In addition, SPS standards are always changing, and are becoming increasingly stringent with the blessing of the international standard-setting bodies. 

These changes have increased production and marketing costs for developing countries, which is a major concern to Zimbabwe.

With the exception of beef during foot-and-mouth disease outbreaks, the SPS requirements and environmental awareness and concern have generally remained high in Zimbabwe.  Various legislative, regulatory and monitoring instruments were in place on SPS, affecting both imports and exports. 

For example, arising from the implementation of the National Environmental Protection Act, producers and exporters realised the importance of good agricultural practices to encourage top yields and quality produce free from pathogens and pests.

Zimbabwe had one of the most stringent pesticide legislations in Africa.  Over the years, reducing pesticides ensured a safe and acceptable product.  

As one of the leaders in the development and use of Integrated Cropping Management Systems, the Zimbabwean horticultural industry was able to reduce agro-chemical usage.  Producers have always been aware of the need to utilise recyclable materials for all their packaging requirements. 

Growers have always been encouraged to undertake (Hazard Analysis Critical Control Point) HACCP reviews of their entire product from seed to dispatch of the final product.

Under the Lomé Convention between the ACP and the EU, Zimbabwe received technical assistance from the EU to deal with foot and mouth disease, which has enabled it to export beef to the EU under the protocol arrangement.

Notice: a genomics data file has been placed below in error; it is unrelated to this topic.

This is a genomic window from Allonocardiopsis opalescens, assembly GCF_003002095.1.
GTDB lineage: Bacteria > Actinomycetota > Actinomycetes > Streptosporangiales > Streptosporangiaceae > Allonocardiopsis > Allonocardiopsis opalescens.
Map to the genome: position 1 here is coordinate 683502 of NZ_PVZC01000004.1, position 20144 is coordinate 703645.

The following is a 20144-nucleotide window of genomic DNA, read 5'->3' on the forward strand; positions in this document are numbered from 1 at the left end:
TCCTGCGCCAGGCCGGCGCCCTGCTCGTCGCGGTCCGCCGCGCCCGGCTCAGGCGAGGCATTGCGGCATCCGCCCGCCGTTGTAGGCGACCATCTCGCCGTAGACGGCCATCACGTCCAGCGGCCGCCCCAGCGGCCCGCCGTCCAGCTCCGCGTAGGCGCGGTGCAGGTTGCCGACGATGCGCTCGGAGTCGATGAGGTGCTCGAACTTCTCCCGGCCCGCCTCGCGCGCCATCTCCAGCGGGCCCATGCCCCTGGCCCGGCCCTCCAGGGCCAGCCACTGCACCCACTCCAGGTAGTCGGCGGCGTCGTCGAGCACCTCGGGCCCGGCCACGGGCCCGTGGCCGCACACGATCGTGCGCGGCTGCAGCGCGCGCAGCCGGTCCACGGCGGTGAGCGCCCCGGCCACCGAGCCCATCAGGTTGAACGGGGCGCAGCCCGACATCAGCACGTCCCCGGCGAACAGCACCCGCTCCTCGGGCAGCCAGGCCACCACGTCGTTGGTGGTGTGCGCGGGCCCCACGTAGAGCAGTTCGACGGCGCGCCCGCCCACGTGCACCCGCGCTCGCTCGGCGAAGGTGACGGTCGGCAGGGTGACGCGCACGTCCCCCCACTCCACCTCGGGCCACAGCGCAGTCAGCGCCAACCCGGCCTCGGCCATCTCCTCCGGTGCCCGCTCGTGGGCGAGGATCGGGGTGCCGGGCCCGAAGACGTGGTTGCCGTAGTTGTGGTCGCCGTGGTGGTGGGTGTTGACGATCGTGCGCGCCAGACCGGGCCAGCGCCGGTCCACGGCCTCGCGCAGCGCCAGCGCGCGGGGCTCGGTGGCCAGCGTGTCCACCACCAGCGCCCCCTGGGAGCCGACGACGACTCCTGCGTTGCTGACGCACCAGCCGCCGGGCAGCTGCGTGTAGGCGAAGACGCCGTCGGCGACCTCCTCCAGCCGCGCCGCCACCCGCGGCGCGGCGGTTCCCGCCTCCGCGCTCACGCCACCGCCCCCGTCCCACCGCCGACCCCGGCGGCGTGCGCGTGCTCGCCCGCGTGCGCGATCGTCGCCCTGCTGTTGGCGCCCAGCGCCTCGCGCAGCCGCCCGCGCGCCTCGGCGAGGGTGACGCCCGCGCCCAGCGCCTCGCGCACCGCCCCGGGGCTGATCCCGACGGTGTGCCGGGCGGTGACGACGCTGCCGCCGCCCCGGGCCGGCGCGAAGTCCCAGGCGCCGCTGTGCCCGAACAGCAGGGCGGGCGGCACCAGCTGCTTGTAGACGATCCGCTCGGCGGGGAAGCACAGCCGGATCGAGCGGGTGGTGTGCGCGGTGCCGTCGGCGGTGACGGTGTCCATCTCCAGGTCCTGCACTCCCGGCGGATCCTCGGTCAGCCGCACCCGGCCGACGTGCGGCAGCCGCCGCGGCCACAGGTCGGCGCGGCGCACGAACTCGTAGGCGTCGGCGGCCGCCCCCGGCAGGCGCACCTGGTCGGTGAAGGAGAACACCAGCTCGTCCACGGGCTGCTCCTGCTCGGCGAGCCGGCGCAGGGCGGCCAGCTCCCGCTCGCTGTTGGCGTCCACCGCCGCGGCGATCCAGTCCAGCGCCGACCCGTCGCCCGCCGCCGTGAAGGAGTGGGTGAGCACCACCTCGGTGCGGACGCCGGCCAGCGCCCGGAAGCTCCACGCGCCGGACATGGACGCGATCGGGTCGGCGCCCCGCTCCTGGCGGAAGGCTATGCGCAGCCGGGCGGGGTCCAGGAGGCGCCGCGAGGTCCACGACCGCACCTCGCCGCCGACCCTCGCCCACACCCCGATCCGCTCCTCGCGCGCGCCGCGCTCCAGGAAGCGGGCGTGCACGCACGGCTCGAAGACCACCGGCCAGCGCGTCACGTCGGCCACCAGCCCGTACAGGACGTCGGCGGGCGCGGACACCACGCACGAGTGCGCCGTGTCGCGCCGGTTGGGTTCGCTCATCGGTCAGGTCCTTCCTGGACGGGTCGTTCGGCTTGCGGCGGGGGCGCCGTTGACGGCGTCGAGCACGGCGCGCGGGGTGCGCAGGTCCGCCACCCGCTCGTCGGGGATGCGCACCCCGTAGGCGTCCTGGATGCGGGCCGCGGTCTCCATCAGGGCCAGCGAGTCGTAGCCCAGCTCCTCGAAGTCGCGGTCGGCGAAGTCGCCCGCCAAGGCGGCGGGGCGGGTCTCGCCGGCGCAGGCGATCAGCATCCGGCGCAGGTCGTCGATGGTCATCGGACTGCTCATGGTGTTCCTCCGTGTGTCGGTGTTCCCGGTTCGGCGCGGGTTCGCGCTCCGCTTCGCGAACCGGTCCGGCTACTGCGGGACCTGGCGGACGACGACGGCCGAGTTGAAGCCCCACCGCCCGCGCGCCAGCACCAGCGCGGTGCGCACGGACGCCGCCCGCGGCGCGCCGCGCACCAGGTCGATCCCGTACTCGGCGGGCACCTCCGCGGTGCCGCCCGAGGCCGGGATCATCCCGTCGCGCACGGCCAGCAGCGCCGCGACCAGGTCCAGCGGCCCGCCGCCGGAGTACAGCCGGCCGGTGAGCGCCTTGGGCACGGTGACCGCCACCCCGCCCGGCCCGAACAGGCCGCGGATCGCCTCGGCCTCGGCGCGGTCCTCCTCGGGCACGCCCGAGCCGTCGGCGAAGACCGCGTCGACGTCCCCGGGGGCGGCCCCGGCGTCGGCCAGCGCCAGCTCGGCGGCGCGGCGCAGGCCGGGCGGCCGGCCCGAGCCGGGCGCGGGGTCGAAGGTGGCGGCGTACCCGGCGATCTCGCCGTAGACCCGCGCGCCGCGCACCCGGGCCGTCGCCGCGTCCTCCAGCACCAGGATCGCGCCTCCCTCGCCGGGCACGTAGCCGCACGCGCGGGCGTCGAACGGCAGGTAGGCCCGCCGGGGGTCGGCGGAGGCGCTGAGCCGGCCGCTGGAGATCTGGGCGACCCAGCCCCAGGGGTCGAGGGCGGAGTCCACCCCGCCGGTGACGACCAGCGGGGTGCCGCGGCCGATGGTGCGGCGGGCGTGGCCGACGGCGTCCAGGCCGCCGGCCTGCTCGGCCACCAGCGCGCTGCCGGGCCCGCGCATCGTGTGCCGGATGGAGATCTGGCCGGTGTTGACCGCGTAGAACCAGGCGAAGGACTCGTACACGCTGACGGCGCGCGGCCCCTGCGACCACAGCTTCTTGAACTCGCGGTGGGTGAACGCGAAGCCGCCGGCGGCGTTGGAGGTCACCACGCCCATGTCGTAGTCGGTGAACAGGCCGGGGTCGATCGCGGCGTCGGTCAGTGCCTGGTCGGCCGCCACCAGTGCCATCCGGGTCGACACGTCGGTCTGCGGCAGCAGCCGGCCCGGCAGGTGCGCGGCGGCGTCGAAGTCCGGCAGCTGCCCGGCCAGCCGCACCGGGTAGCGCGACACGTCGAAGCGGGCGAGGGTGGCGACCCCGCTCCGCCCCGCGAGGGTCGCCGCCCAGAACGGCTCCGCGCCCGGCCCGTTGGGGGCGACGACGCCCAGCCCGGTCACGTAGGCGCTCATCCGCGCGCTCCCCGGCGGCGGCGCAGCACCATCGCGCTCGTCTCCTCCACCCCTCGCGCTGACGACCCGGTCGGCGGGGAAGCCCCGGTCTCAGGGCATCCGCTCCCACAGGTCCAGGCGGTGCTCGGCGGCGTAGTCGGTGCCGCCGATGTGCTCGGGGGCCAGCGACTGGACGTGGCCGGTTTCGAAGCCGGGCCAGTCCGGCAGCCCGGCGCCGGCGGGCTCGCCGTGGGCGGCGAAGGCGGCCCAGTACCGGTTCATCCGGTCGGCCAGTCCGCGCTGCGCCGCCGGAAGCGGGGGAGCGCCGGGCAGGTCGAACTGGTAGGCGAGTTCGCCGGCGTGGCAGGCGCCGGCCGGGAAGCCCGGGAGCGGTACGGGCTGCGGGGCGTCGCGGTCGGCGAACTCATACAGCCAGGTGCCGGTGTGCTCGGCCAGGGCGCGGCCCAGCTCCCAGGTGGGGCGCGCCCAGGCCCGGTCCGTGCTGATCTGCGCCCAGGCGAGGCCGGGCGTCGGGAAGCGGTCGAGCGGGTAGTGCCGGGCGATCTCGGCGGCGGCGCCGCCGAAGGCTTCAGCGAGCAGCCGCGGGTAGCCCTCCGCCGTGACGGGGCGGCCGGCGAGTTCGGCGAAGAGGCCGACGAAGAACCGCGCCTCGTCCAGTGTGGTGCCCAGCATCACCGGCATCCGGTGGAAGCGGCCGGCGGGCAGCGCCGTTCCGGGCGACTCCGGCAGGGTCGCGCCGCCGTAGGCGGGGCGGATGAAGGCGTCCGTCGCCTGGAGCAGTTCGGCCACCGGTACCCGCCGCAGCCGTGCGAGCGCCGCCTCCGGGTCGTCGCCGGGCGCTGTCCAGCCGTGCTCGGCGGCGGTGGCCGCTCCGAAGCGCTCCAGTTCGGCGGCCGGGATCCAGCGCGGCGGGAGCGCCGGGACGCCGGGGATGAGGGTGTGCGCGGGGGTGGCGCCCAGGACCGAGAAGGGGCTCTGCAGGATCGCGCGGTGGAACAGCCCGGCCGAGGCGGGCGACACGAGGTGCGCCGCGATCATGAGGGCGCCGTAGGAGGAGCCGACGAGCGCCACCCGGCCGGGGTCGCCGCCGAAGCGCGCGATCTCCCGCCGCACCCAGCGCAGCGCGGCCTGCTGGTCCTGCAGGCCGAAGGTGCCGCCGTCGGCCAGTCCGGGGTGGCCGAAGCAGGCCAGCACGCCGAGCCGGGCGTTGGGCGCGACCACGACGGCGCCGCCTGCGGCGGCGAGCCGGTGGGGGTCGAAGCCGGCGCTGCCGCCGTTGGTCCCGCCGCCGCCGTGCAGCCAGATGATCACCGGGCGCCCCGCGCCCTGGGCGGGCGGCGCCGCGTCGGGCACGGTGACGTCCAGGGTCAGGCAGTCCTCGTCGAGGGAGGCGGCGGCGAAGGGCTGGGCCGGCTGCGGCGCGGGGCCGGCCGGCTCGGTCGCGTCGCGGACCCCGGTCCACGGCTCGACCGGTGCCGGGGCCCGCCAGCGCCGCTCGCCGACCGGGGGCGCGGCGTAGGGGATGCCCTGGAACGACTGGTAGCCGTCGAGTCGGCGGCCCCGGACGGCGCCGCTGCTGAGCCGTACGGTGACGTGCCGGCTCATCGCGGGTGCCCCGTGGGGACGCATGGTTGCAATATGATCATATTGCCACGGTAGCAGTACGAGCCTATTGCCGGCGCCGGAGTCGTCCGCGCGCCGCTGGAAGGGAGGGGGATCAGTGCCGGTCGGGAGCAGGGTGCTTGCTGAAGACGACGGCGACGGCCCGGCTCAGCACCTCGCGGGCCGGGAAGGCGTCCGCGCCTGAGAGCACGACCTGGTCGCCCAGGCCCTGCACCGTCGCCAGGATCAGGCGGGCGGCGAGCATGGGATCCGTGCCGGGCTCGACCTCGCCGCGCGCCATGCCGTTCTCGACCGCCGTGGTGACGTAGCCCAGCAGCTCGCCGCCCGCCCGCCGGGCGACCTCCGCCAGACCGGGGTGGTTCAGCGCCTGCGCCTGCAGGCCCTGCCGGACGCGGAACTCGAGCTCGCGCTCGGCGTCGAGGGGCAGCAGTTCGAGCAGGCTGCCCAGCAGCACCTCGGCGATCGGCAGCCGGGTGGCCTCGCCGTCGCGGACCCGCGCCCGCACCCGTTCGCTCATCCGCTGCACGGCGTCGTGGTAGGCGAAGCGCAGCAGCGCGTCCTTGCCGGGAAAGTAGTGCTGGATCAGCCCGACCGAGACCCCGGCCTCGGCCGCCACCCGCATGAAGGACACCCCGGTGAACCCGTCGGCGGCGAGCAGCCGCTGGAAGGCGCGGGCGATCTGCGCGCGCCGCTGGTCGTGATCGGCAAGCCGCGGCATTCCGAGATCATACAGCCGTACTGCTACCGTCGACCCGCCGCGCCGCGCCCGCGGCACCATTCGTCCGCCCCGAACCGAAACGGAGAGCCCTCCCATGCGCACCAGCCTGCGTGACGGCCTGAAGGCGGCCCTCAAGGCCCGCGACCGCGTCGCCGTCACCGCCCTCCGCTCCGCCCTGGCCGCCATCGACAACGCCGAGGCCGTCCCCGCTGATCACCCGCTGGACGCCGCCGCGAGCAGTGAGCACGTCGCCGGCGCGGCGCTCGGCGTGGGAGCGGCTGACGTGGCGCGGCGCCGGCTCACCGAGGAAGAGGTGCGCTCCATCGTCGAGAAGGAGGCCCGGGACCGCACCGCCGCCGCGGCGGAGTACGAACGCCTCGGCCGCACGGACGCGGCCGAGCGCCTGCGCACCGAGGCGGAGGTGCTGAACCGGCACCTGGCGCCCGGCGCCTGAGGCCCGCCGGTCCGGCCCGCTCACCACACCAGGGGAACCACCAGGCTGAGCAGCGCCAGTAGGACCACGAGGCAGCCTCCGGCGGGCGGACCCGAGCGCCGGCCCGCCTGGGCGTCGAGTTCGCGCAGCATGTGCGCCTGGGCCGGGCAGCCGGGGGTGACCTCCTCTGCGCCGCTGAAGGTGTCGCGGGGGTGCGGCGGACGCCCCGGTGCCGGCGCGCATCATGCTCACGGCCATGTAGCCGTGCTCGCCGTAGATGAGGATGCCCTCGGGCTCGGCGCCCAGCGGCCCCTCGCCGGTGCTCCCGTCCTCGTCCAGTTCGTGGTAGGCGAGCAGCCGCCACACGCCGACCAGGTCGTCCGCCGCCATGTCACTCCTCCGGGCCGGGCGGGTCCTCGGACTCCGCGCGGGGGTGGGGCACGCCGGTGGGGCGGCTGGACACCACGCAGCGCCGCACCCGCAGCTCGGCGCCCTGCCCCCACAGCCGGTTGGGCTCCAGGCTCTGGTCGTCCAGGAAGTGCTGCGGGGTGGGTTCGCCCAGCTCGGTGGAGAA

However, provision of technical assistance on SPS ceased since the freezing of relations between the EU and Zimbabwe.

Under Trade-Related Aspects of International Property Rights (TRIPS) Zimbabwe is concerned with issues related to health, particularly access to medicine, food security, bio-diversity conservation, sustainable use, patenting of life forms, market access and rural development. 

Since independence, Zimbabwe applied international patent and trademark conventions.  It is a member of the World Intellectual Property Organisation (WIPO). 

Generally, the Government of Zimbabwe seeks to honour intellectual property ownership and rights with legislation on protection of bio-diversity, patents, copyrights and traditional knowledge in place. 

To protect traditional knowledge and farmers’ rights, Zimbabwe was pursuing possible sui generis policy options under TRIPS. The strict restrictions imposed by pharmaceutical companies through the TRIPS agreement on the right of countries to provide health care to their peoples and to acquire drugs at affordable prices is of major concern. 

In this regard, Zimbabwe advocates the right of developing countries to provide health care, develop pharmaceutical industries and secure drugs at affordable prices for the majority of people.

Dr Michelina Andreucci is a Zimbabwean-Italian researcher, industrial design consultant, lecturer and specialist hospitality interior decorator.  She is a published author in her field.  For comments e-mail: linamanucci@gmail.com